By Matt Goodrich
Millions of words have been written to honor the magnitude of Ludwig van Beethoven and his miraculous oeuvre of 32 piano sonatas. The “Pathétique” Sonata, aptly subtitled by the publisher, has always been a popular favorite among pianists and music lovers. Beethoven wrote the relatively early work in 1798 as he was starting on his first set of string quartets. (It is thought that this was about the time his hearing began its inexorable decline.) The sonata was an immediate critical and commercial success.
The first movement begins with a slow, dramatic introduction leading into the tumultuous Allegro molto. This movement is full of interesting pianistic sonorities that contribute to the stormy sweep, as well as an unusual return of the introductory material amid the agitation. The expressive middle movement, its lovely melody presented three times, is one of the great lyrical expressions in all of Beethoven. The concluding rondo is punctuated by striking effects before galloping to a brilliant finish.
Alexander Scriabin explored and evolved harmony, texture, and tone color, seeking to infuse philosophy and mysticism into his musical creations. He was an accomplished pianist, and with the exception of a handful of symphonic works, he composed solely for that instrument. Today’s selections offer a sampler of his compositional styles (although not as a chronological survey), from roots in Chopinesque romanticism into the “perfumed” and “crystalline” sounds of his maturity.
The two etudes in today’s offering are both virtuosic and a touch bizarre. The opening Etude Op. 65, No. 1 features chromatic 9ths in the right hand—fashioned almost like “stretched octaves” that give a peculiarly insectoid effect. The earlier scampering Etude in D-flat Major harkens back to Chopin, as though the “Double Thirds” etude were updated into the kaleidoscopic waves we hear in Scriabin. The Op. 59, No. 2 Prelude, the second of a set of two pieces, is marked “wild and belligerent.”
In his poems, Scriabin clothes his personal inspiration in drifting sonorities and complex rhythms that give the music a phantasmagoric quality. The Poème in F-sharp Major has a dreamy, pastel wistfulness, giving a taste of the composer’s shifting style. Scriabin wrote the capstone work of Ohlsson’s set, the one-movement Sonata No. 5 in Lausanne, Switzerland, in 1907. He reported to have received the sonata in a vision, setting it down in just a few days. The piece breaks open a completely new realm of sensation, sound, and nervous passion. (His wife wrote, “Everything you have heard up to now is as nothing. You cannot even tell it is a sonata!”) It is headed by a poetic verse that expresses the Scriabin ethos:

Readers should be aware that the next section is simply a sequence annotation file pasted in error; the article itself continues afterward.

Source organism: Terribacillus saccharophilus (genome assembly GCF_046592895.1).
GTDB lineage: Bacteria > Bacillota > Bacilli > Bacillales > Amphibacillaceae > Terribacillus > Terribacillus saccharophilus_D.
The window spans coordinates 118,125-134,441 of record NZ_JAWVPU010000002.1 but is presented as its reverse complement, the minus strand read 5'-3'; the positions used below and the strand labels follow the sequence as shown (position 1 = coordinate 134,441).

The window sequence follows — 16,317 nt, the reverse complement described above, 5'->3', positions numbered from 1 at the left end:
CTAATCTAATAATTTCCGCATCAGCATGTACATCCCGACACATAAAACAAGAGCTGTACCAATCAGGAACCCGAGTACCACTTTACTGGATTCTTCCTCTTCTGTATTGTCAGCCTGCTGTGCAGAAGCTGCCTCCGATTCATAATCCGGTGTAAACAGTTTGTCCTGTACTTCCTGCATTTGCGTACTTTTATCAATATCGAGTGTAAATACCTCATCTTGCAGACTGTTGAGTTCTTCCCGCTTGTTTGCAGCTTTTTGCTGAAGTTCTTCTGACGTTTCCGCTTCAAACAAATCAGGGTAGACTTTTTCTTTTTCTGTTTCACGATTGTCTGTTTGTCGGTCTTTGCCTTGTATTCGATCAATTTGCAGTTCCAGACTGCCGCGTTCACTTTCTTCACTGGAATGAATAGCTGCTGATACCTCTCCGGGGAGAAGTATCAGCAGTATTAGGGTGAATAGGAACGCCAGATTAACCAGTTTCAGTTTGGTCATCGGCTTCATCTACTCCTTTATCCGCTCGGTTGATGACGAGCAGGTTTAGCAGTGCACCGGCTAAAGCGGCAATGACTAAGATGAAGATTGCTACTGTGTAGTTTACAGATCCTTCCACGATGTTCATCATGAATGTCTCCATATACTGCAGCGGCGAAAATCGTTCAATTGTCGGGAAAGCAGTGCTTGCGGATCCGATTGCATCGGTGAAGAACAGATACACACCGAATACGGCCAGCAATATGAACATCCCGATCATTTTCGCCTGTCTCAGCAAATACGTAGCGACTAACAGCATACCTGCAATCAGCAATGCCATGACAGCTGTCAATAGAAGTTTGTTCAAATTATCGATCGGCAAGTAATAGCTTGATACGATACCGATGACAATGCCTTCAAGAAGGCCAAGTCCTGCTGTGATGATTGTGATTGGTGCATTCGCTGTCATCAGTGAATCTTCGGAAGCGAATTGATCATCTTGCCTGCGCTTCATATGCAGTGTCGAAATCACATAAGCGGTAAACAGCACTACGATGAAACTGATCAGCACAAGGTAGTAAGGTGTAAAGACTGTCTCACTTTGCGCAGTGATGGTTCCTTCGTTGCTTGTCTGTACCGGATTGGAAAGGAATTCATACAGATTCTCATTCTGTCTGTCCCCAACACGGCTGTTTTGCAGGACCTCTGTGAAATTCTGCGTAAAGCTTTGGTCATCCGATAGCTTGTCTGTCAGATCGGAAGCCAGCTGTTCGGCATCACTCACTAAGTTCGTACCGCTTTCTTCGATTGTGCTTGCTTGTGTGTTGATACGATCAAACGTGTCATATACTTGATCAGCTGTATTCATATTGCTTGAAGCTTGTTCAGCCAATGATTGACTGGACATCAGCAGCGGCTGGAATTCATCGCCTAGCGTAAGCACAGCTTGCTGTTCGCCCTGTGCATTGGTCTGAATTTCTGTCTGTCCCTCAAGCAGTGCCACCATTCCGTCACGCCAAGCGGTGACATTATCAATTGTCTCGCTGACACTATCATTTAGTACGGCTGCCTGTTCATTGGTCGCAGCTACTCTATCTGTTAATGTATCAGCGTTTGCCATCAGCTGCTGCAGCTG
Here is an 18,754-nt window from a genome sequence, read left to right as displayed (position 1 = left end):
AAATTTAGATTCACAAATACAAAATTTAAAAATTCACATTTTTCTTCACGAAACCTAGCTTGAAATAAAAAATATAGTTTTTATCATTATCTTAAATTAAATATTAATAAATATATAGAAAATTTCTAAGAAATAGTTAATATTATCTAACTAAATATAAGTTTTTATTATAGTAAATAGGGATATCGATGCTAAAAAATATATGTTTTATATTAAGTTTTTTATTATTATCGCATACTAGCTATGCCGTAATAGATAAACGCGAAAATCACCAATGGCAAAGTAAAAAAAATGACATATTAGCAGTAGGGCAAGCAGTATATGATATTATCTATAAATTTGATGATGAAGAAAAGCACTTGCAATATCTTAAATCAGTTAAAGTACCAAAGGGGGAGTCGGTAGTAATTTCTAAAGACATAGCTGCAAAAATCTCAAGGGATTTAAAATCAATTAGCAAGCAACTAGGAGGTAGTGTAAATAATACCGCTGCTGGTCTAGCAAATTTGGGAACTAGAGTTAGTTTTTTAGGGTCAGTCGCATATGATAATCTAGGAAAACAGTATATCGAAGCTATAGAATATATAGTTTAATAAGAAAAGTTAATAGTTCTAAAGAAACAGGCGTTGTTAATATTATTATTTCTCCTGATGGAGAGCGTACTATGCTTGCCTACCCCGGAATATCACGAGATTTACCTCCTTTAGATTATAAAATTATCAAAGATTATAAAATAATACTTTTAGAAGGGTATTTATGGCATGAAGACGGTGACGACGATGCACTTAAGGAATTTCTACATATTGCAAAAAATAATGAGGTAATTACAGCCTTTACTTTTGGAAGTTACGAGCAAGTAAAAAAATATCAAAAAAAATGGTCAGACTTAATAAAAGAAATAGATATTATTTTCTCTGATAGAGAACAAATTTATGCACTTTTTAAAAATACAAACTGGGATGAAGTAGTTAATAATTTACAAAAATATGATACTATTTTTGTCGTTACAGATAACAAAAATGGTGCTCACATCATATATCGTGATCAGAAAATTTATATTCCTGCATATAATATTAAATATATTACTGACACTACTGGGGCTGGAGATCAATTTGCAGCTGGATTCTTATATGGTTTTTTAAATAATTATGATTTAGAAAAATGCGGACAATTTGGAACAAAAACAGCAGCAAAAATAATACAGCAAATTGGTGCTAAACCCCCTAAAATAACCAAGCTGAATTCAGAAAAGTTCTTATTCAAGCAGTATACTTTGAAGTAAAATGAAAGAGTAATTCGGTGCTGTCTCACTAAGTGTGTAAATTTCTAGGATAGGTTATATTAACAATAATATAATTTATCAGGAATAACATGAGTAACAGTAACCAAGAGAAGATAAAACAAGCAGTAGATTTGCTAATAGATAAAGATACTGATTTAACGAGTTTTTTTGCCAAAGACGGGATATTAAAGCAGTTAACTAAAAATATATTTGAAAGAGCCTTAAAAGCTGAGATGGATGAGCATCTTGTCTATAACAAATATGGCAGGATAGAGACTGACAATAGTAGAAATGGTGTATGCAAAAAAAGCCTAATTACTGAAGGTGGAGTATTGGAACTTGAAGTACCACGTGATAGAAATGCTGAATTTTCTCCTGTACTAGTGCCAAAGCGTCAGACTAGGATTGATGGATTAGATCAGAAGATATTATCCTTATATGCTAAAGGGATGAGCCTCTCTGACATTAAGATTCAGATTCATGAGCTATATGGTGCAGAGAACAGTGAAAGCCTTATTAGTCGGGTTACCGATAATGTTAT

“I call you to life, oh mysterious forces!”
Buried in the obscure depths
Of the creative spirit, sketchy
Outlines of life, to you I bring my bold courage.”
Dramatic textures and colors fill a brief, fragmentary piece that progresses from languid to fleeting to white-hot, looking to the mysterious ecstasy of Scriabin’s later works.
It is thoughtful that Ohlsson bookends his Scriabin group with piano sonatas of Beethoven and Franz Schubert. On his own web site, pianist Stephen Hough writes, “Schubert, in his late piano sonatas, is revealed more as a listener than a speaker, the ‘heavenly length’ being that open-ended time which it takes for a person to respond to the suffering of another. The composer and performer thus enter into an intimate communion of hearts, and the audience can only ever be eavesdroppers. There is a contrast here with Beethoven, the declamatory prophet, whose individualism tends to manifest a will to power, to overcome; Schubert’s individualism is more a withdrawal into solitude, and a sense of being overpowered and overcome.”
Beethoven gave the romantic era the grand ideal of the classical piano sonata, and Schubert offers a different, equally noble approach built around his melodic genius. The great Sonata in B-flat Major, a favorite of performers, exemplifies this from its first tune. This opening movement is full of warmth and breadth, sprinkled with dance and sunshine. About this movement, Hough writes, “It is one of those occasions when the pen has to be set down on the desk, the body rested against the back of a chair, and a listener’s whole being surrendered to another sphere.” Next, the slow moment mesmerizes with its gently lamenting minor theme and dotted rhythms, opening into a lush second melody that traverses numerous key areas. The following scherzo is song, dance, and charm served con delicatezza. Finally, in the last movement, an almost-jaunty theme takes the listener on a journey that concludes the sonata with a final outburst of joy.
To me, this is one of the most generous piano pieces ever written. Its four movements are a broad, almost-cosmic canvas of pure song spun into all manner of wonders. It is even more moving to know that Schubert composed this sonata in the fall of 1828 just a few weeks before his death at the tragically young age of 31. I can think of no better way to spend a late-afternoon, mid-winter hour than in meditation of all the gifts Schubert gives us in this wonderful work.